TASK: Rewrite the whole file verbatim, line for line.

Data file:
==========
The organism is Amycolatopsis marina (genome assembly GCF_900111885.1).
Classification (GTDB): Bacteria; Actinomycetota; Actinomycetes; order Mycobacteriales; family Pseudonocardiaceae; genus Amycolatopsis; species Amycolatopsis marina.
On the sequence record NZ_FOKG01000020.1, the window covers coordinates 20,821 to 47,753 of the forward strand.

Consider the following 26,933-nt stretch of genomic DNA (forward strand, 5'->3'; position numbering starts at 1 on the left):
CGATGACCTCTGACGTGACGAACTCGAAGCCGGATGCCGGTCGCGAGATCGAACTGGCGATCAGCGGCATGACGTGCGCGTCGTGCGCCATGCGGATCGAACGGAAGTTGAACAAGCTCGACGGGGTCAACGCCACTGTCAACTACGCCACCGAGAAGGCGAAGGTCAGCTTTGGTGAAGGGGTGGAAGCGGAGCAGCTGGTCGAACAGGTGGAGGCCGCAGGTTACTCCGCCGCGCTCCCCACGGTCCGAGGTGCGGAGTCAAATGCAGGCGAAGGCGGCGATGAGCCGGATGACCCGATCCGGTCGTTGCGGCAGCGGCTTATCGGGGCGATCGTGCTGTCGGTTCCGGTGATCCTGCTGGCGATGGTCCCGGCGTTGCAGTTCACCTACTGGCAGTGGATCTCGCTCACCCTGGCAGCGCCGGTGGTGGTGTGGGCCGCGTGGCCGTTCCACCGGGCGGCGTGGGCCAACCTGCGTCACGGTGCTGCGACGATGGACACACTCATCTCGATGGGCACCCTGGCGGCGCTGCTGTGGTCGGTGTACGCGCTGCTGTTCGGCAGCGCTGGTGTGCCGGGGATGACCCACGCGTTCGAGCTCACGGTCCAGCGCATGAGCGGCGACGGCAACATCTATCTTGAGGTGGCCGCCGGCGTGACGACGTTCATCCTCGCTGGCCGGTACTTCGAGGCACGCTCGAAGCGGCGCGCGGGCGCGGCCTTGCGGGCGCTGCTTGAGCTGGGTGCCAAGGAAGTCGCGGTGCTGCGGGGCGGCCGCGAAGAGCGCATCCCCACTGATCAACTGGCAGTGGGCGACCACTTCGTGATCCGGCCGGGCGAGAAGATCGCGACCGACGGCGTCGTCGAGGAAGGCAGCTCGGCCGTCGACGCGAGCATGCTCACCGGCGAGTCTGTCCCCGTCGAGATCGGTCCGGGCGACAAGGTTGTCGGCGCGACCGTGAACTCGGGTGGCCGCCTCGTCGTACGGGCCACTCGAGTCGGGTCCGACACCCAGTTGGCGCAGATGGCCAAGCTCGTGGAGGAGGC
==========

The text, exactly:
The organism is Amycolatopsis marina (genome assembly GCF_900111885.1).
Classification (GTDB): Bacteria; Actinomycetota; Actinomycetes; order Mycobacteriales; family Pseudonocardiaceae; genus Amycolatopsis; species Amycolatopsis marina.
On the sequence record NZ_FOKG01000020.1, the window covers coordinates 20,821 to 47,753 of the forward strand.

Consider the following 26,933-nt stretch of genomic DNA (forward strand, 5'->3'; position numbering starts at 1 on the left):
CGATGACCTCTGACGTGACGAACTCGAAGCCGGATGCCGGTCGCGAGATCGAACTGGCGATCAGCGGCATGACGTGCGCGTCGTGCGCCATGCGGATCGAACGGAAGTTGAACAAGCTCGACGGGGTCAACGCCACTGTCAACTACGCCACCGAGAAGGCGAAGGTCAGCTTTGGTGAAGGGGTGGAAGCGGAGCAGCTGGTCGAACAGGTGGAGGCCGCAGGTTACTCCGCCGCGCTCCCCACGGTCCGAGGTGCGGAGTCAAATGCAGGCGAAGGCGGCGATGAGCCGGATGACCCGATCCGGTCGTTGCGGCAGCGGCTTATCGGGGCGATCGTGCTGTCGGTTCCGGTGATCCTGCTGGCGATGGTCCCGGCGTTGCAGTTCACCTACTGGCAGTGGATCTCGCTCACCCTGGCAGCGCCGGTGGTGGTGTGGGCCGCGTGGCCGTTCCACCGGGCGGCGTGGGCCAACCTGCGTCACGGTGCTGCGACGATGGACACACTCATCTCGATGGGCACCCTGGCGGCGCTGCTGTGGTCGGTGTACGCGCTGCTGTTCGGCAGCGCTGGTGTGCCGGGGATGACCCACGCGTTCGAGCTCACGGTCCAGCGCATGAGCGGCGACGGCAACATCTATCTTGAGGTGGCCGCCGGCGTGACGACGTTCATCCTCGCTGGCCGGTACTTCGAGGCACGCTCGAAGCGGCGCGCGGGCGCGGCCTTGCGGGCGCTGCTTGAGCTGGGTGCCAAGGAAGTCGCGGTGCTGCGGGGCGGCCGCGAAGAGCGCATCCCCACTGATCAACTGGCAGTGGGCGACCACTTCGTGATCCGGCCGGGCGAGAAGATCGCGACCGACGGCGTCGTCGAGGAAGGCAGCTCGGCCGTCGACGCGAGCATGCTCACCGGCGAGTCTGTCCCCGTCGAGATCGGTCCGGGCGACAAGGTTGTCGGCGCGACCGTGAACTCGGGTGGCCGCCTCGTCGTACGGGCCACTCGAGTCGGGTCCGACACCCAGTTGGCGCAGATGGCCAAGCTCGTGGAGGAGGC